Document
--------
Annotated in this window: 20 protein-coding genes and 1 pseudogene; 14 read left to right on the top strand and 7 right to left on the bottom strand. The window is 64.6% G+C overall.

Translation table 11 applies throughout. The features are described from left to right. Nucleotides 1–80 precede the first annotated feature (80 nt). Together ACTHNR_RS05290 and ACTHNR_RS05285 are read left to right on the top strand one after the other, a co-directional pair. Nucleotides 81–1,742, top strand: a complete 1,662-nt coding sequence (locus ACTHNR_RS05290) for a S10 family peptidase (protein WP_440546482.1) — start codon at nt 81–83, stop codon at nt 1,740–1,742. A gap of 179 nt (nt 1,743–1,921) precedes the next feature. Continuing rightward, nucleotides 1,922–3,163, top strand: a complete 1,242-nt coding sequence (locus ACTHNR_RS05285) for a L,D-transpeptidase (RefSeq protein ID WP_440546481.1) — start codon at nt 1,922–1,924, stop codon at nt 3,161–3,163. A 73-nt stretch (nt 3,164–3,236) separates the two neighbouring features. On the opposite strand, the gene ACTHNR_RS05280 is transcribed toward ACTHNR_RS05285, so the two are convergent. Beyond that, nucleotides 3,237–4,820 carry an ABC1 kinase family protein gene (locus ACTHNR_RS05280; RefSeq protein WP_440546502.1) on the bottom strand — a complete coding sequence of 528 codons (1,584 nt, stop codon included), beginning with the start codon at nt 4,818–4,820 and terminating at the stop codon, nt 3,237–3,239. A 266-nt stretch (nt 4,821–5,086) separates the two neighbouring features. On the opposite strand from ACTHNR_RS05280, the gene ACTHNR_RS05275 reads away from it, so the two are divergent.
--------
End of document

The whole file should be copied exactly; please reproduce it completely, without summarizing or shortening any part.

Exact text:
Annotated in this window: 20 protein-coding genes and 1 pseudogene; 14 read left to right on the top strand and 7 right to left on the bottom strand. The window is 64.6% G+C overall.

Translation table 11 applies throughout. The features are described from left to right. Nucleotides 1–80 precede the first annotated feature (80 nt). Together ACTHNR_RS05290 and ACTHNR_RS05285 are read left to right on the top strand one after the other, a co-directional pair. Nucleotides 81–1,742, top strand: a complete 1,662-nt coding sequence (locus ACTHNR_RS05290) for a S10 family peptidase (protein WP_440546482.1) — start codon at nt 81–83, stop codon at nt 1,740–1,742. A gap of 179 nt (nt 1,743–1,921) precedes the next feature. Continuing rightward, nucleotides 1,922–3,163, top strand: a complete 1,242-nt coding sequence (locus ACTHNR_RS05285) for a L,D-transpeptidase (RefSeq protein ID WP_440546481.1) — start codon at nt 1,922–1,924, stop codon at nt 3,161–3,163. A 73-nt stretch (nt 3,164–3,236) separates the two neighbouring features. On the opposite strand, the gene ACTHNR_RS05280 is transcribed toward ACTHNR_RS05285, so the two are convergent. Beyond that, nucleotides 3,237–4,820 carry an ABC1 kinase family protein gene (locus ACTHNR_RS05280; RefSeq protein WP_440546502.1) on the bottom strand — a complete coding sequence of 528 codons (1,584 nt, stop codon included), beginning with the start codon at nt 4,818–4,820 and terminating at the stop codon, nt 3,237–3,239. A 266-nt stretch (nt 4,821–5,086) separates the two neighbouring features. On the opposite strand from ACTHNR_RS05280, the gene ACTHNR_RS05275 reads away from it, so the two are divergent.